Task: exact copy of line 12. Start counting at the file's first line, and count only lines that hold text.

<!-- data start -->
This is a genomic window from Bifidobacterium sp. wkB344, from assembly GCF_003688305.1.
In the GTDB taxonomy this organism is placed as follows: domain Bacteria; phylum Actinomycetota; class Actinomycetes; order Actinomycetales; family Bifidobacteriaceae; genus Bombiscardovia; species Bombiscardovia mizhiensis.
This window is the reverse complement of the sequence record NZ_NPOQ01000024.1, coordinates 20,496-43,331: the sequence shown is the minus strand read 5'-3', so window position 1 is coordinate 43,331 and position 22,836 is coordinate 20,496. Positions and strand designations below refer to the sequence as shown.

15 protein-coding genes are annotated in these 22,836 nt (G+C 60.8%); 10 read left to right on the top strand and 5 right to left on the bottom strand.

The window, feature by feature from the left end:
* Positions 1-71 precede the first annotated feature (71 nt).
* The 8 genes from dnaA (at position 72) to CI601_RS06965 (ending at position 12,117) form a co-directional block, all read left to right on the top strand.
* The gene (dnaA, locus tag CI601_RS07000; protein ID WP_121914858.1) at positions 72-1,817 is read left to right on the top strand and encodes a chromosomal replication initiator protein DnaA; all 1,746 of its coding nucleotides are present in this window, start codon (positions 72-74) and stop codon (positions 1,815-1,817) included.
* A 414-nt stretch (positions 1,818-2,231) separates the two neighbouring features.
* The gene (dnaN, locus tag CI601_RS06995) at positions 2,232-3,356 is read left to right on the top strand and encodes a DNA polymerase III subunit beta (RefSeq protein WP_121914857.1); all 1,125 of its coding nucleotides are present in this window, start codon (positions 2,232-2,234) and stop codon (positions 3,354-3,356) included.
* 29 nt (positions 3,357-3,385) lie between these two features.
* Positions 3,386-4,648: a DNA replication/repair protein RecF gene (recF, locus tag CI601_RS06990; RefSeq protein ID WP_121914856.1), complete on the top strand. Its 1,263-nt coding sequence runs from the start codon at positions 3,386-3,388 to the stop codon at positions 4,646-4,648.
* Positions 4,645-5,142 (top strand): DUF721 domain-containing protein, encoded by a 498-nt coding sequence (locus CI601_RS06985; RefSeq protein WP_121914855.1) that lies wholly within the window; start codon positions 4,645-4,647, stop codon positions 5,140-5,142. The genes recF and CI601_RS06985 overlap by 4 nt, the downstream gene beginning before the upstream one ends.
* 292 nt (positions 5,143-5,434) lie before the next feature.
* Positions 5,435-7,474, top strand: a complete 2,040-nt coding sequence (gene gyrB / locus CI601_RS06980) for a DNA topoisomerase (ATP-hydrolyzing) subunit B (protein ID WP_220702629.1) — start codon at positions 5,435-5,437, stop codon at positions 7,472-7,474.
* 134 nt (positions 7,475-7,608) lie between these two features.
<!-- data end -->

* Positions 3,386-4,648: a DNA replication/repair protein RecF gene (recF, locus tag CI601_RS06990; RefSeq protein ID WP_121914856.1), complete on the top strand. Its 1,263-nt coding sequence runs from the start codon at positions 3,386-3,388 to the stop codon at positions 4,646-4,648.